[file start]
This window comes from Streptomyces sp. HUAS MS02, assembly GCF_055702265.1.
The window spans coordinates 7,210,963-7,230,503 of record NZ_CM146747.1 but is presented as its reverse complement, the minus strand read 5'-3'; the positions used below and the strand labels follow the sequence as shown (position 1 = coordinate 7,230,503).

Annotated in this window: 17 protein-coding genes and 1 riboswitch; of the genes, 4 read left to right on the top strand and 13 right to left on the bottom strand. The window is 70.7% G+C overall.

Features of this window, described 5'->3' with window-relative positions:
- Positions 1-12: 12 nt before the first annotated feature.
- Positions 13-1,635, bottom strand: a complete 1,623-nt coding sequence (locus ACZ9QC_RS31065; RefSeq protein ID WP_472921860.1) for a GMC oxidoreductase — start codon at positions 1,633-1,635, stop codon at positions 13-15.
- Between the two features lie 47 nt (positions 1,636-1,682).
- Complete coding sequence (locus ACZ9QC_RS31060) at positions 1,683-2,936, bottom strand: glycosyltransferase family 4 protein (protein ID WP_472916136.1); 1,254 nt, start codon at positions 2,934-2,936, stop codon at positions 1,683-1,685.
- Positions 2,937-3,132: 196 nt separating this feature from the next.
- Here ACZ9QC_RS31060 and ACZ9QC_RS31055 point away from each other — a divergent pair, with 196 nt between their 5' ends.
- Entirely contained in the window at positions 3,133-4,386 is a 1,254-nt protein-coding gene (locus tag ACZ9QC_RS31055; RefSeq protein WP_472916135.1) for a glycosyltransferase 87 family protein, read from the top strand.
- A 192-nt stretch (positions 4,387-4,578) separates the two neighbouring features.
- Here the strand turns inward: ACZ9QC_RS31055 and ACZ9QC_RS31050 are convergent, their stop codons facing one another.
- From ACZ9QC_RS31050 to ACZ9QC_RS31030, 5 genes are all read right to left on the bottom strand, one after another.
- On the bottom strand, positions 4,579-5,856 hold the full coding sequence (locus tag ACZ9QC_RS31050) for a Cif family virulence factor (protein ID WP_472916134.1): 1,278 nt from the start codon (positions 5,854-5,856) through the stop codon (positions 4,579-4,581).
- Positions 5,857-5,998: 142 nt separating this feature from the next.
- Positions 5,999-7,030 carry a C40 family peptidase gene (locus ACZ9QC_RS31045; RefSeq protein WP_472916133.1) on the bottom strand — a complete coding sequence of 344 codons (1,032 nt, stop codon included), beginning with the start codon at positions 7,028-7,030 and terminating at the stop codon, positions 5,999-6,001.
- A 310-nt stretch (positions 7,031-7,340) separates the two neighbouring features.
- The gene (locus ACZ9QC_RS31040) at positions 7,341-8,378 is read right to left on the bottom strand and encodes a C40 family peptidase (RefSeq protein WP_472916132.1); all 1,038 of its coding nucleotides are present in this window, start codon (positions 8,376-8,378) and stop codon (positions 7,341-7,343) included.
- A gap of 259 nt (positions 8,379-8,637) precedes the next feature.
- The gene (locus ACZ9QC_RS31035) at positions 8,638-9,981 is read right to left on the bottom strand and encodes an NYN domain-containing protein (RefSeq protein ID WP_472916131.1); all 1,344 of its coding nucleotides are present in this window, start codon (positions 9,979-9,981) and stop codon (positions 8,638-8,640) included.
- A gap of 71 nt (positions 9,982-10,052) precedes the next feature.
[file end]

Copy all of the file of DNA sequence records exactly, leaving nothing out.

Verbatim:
This window comes from Streptomyces sp. HUAS MS02, assembly GCF_055702265.1.
The window spans coordinates 7,210,963-7,230,503 of record NZ_CM146747.1 but is presented as its reverse complement, the minus strand read 5'-3'; the positions used below and the strand labels follow the sequence as shown (position 1 = coordinate 7,230,503).

Annotated in this window: 17 protein-coding genes and 1 riboswitch; of the genes, 4 read left to right on the top strand and 13 right to left on the bottom strand. The window is 70.7% G+C overall.

Features of this window, described 5'->3' with window-relative positions:
- Positions 1-12: 12 nt before the first annotated feature.
- Positions 13-1,635, bottom strand: a complete 1,623-nt coding sequence (locus ACZ9QC_RS31065; RefSeq protein ID WP_472921860.1) for a GMC oxidoreductase — start codon at positions 1,633-1,635, stop codon at positions 13-15.
- Between the two features lie 47 nt (positions 1,636-1,682).
- Complete coding sequence (locus ACZ9QC_RS31060) at positions 1,683-2,936, bottom strand: glycosyltransferase family 4 protein (protein ID WP_472916136.1); 1,254 nt, start codon at positions 2,934-2,936, stop codon at positions 1,683-1,685.
- Positions 2,937-3,132: 196 nt separating this feature from the next.
- Here ACZ9QC_RS31060 and ACZ9QC_RS31055 point away from each other — a divergent pair, with 196 nt between their 5' ends.
- Entirely contained in the window at positions 3,133-4,386 is a 1,254-nt protein-coding gene (locus tag ACZ9QC_RS31055; RefSeq protein WP_472916135.1) for a glycosyltransferase 87 family protein, read from the top strand.
- A 192-nt stretch (positions 4,387-4,578) separates the two neighbouring features.
- Here the strand turns inward: ACZ9QC_RS31055 and ACZ9QC_RS31050 are convergent, their stop codons facing one another.
- From ACZ9QC_RS31050 to ACZ9QC_RS31030, 5 genes are all read right to left on the bottom strand, one after another.
- On the bottom strand, positions 4,579-5,856 hold the full coding sequence (locus tag ACZ9QC_RS31050) for a Cif family virulence factor (protein ID WP_472916134.1): 1,278 nt from the start codon (positions 5,854-5,856) through the stop codon (positions 4,579-4,581).
- Positions 5,857-5,998: 142 nt separating this feature from the next.
- Positions 5,999-7,030 carry a C40 family peptidase gene (locus ACZ9QC_RS31045; RefSeq protein WP_472916133.1) on the bottom strand — a complete coding sequence of 344 codons (1,032 nt, stop codon included), beginning with the start codon at positions 7,028-7,030 and terminating at the stop codon, positions 5,999-6,001.
- A 310-nt stretch (positions 7,031-7,340) separates the two neighbouring features.
- The gene (locus ACZ9QC_RS31040) at positions 7,341-8,378 is read right to left on the bottom strand and encodes a C40 family peptidase (RefSeq protein WP_472916132.1); all 1,038 of its coding nucleotides are present in this window, start codon (positions 8,376-8,378) and stop codon (positions 7,341-7,343) included.
- A gap of 259 nt (positions 8,379-8,637) precedes the next feature.
- The gene (locus ACZ9QC_RS31035) at positions 8,638-9,981 is read right to left on the bottom strand and encodes an NYN domain-containing protein (RefSeq protein ID WP_472916131.1); all 1,344 of its coding nucleotides are present in this window, start codon (positions 9,979-9,981) and stop codon (positions 8,638-8,640) included.
- A gap of 71 nt (positions 9,982-10,052) precedes the next feature.